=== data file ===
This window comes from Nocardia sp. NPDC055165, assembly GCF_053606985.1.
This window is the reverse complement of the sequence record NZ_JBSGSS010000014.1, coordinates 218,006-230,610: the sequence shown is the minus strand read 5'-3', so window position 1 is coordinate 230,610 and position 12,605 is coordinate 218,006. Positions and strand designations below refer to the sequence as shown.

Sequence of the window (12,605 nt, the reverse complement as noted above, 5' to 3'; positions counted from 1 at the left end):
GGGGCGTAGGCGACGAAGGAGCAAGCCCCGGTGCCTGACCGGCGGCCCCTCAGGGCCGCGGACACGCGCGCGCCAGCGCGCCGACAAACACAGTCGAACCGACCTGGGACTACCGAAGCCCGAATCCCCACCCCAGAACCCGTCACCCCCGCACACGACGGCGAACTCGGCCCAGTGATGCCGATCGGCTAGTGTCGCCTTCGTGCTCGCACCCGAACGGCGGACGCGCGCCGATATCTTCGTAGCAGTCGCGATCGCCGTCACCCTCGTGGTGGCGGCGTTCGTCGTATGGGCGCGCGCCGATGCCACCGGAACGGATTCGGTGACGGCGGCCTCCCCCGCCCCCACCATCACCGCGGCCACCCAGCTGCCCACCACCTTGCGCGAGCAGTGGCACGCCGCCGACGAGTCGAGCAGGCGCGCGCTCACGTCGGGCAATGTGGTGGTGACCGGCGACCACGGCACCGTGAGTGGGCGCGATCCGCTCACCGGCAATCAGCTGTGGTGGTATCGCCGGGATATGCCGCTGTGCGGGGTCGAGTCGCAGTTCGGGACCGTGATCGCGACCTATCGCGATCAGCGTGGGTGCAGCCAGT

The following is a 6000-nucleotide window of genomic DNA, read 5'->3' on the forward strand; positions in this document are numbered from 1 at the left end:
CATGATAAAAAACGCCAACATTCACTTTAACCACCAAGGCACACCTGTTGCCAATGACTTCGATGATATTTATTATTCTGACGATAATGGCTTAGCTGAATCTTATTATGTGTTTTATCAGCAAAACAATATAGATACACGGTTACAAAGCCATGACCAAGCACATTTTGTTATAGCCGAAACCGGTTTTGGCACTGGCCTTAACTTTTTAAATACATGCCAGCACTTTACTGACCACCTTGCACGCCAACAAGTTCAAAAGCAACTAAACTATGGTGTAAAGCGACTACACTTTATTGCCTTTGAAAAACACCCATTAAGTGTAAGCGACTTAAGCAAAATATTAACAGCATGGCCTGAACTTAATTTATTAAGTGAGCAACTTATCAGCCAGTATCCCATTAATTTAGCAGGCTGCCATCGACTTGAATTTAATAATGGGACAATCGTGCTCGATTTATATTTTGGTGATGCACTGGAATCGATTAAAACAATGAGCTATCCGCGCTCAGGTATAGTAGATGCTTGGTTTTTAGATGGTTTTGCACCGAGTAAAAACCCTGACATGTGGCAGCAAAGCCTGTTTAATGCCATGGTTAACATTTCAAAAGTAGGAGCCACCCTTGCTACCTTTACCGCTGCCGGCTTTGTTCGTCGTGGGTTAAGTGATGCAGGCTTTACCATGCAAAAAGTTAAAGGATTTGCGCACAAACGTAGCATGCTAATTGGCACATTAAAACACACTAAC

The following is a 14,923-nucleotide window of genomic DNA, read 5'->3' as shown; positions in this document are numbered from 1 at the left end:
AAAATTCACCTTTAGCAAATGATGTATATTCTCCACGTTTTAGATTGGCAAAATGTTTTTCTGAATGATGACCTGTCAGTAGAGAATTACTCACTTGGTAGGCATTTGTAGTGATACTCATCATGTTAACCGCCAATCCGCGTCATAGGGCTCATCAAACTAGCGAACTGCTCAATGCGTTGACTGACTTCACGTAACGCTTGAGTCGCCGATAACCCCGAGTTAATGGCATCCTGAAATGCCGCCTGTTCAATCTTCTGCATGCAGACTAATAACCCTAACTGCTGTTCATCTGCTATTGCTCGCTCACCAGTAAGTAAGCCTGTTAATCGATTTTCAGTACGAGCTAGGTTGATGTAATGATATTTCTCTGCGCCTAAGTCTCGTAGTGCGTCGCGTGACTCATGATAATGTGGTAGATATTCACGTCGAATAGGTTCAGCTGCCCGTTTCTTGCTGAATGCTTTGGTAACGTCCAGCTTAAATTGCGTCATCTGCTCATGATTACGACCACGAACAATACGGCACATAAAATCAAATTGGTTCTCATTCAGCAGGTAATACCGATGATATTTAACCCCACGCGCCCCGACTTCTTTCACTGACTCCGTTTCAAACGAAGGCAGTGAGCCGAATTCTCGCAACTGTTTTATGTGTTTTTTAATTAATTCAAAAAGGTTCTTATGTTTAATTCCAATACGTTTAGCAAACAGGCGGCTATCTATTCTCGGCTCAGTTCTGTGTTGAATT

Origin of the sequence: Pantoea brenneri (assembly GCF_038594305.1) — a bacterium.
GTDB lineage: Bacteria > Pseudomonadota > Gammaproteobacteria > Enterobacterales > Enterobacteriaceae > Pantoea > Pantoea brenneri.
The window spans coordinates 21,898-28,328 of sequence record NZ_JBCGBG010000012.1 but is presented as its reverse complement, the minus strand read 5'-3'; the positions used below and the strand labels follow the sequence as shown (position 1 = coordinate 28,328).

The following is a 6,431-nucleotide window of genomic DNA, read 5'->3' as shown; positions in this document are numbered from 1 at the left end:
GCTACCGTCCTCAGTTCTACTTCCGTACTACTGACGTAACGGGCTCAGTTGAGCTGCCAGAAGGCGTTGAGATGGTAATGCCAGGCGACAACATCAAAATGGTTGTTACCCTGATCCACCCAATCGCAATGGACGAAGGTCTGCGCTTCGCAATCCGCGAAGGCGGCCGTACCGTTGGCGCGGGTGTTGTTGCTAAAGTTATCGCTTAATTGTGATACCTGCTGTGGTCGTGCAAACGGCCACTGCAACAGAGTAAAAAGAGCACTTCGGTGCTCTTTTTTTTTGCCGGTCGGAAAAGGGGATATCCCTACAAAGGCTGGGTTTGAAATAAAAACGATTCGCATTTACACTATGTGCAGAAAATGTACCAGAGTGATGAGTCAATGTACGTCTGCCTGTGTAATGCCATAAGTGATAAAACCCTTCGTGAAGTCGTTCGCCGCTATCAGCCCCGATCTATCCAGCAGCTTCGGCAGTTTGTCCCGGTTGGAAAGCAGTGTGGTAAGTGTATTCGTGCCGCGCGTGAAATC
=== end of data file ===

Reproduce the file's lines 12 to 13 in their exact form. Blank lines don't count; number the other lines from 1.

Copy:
The following is a 6,431-nucleotide window of genomic DNA, read 5'->3' as shown; positions in this document are numbered from 1 at the left end:
GCTACCGTCCTCAGTTCTACTTCCGTACTACTGACGTAACGGGCTCAGTTGAGCTGCCAGAAGGCGTTGAGATGGTAATGCCAGGCGACAACATCAAAATGGTTGTTACCCTGATCCACCCAATCGCAATGGACGAAGGTCTGCGCTTCGCAATCCGCGAAGGCGGCCGTACCGTTGGCGCGGGTGTTGTTGCTAAAGTTATCGCTTAATTGTGATACCTGCTGTGGTCGTGCAAACGGCCACTGCAACAGAGTAAAAAGAGCACTTCGGTGCTCTTTTTTTTTGCCGGTCGGAAAAGGGGATATCCCTACAAAGGCTGGGTTTGAAATAAAAACGATTCGCATTTACACTATGTGCAGAAAATGTACCAGAGTGATGAGTCAATGTACGTCTGCCTGTGTAATGCCATAAGTGATAAAACCCTTCGTGAAGTCGTTCGCCGCTATCAGCCCCGATCTATCCAGCAGCTTCGGCAGTTTGTCCCGGTTGGAAAGCAGTGTGGTAAGTGTATTCGTGCCGCGCGTGAAATC